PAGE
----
The Education We Want: A Critical Analysis of the Education and Training Policy (ETP) 2014, Issues, and Recommendations
The Education We Want is a report of a critical analysis of the Education and Training Policy (ETP) formulated and adopted by the Government of Tanzania in 2014. The ETP 2014 aimed to guide education provision from pre-primary to tertiary levels along with vocational, non-formal, and special education sectors. Since its adoption for implementation, there has been a concern among education stakeholders that it does not meet the current demands of education and training in the country required to strengthen economic, social, scientific, and technological transformation.
Besides, the Policy has been criticised for its inability to address challenges related to access to educational opportunities and quality of education and training in the country while at the same time developing adequate and competent human resources to transform and sustain the country’s development. These criticisms, among others, were well received by the Government, which resulted in the decision to review the policy. This review, therefore, comes as a contribution to the review process. The analysis contained herein addresses policy issues related to the Policy document itself and the implications of the statements about Policy implementation. The analysis has also highlighted a number of other critical issues that affect the education sector which needs to be addressed alongside the Policy revision process.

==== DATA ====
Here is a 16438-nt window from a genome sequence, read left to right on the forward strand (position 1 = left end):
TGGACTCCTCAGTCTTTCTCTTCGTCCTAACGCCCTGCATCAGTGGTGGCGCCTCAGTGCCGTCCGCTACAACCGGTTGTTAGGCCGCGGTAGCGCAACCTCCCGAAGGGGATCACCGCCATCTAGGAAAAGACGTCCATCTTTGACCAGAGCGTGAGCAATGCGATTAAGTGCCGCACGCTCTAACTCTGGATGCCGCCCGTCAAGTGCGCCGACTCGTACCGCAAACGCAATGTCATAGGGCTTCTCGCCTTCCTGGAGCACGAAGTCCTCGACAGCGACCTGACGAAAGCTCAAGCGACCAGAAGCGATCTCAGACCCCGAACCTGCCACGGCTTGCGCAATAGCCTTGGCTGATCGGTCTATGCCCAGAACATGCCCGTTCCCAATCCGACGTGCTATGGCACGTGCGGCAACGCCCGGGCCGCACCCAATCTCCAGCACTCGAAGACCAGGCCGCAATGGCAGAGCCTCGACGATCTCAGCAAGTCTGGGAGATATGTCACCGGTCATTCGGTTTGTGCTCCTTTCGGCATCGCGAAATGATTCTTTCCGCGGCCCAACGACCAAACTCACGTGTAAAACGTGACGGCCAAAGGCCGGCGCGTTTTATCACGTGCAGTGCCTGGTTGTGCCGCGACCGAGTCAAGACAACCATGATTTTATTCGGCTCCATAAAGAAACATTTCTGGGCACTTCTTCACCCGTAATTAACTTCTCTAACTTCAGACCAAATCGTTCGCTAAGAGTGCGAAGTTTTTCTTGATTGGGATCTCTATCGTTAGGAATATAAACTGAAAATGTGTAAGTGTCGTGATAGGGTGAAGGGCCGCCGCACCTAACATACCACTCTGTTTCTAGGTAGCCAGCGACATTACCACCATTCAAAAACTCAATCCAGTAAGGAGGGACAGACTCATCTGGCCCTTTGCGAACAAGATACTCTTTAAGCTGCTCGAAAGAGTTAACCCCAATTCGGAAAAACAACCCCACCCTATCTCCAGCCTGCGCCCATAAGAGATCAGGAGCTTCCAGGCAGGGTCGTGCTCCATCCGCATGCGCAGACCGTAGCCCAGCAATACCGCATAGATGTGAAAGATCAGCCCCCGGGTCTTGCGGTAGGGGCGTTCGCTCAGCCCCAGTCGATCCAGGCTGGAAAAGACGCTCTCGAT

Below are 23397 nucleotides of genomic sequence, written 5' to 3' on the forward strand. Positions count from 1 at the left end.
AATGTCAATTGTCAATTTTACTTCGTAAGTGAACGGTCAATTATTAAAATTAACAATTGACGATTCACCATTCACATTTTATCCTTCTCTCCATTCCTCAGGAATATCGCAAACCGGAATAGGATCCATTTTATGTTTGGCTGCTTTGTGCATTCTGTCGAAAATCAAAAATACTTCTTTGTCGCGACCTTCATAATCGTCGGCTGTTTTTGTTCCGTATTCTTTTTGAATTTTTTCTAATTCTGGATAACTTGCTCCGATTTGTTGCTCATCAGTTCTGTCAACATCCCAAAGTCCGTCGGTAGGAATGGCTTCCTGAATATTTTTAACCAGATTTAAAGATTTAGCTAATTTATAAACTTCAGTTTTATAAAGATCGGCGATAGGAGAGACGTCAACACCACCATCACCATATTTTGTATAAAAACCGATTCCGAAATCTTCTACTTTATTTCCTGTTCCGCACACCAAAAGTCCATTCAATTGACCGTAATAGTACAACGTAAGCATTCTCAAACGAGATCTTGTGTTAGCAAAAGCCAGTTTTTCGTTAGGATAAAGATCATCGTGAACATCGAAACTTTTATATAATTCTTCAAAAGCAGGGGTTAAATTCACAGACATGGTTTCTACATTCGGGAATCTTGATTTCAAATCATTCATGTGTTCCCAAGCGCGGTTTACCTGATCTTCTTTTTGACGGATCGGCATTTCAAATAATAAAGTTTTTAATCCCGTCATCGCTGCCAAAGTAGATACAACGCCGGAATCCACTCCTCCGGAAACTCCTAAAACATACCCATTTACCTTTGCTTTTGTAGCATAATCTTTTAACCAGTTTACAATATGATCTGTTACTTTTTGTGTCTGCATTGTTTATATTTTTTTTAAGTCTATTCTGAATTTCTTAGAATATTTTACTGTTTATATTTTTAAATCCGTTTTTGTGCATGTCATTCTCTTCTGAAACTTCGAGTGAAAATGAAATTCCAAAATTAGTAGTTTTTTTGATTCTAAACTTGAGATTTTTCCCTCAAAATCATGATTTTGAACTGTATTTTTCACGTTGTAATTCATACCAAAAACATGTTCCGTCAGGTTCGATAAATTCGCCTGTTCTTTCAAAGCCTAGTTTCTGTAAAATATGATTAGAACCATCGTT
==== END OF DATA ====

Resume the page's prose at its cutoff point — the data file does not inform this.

The purpose of the analysis was to develop a document that would form a strong foundation for advising the Government and policymakers in the Policy review plan so that an appropriate Education and Training Policy is formulated, adopted, and implemented. The analysis was conducted by the Technical Policy Review Committee (TPRC) formed by HakiElimu, which comprised of experienced experts from education sub-sectors such as pre-primary, primary, secondary, teacher, technical and vocational, adult and non-formal, higher, and special needs. A comparative approach was adopted where policy documents from selected countries were consulted and compared for drawing lessons to improve the policy review process in Tanzania.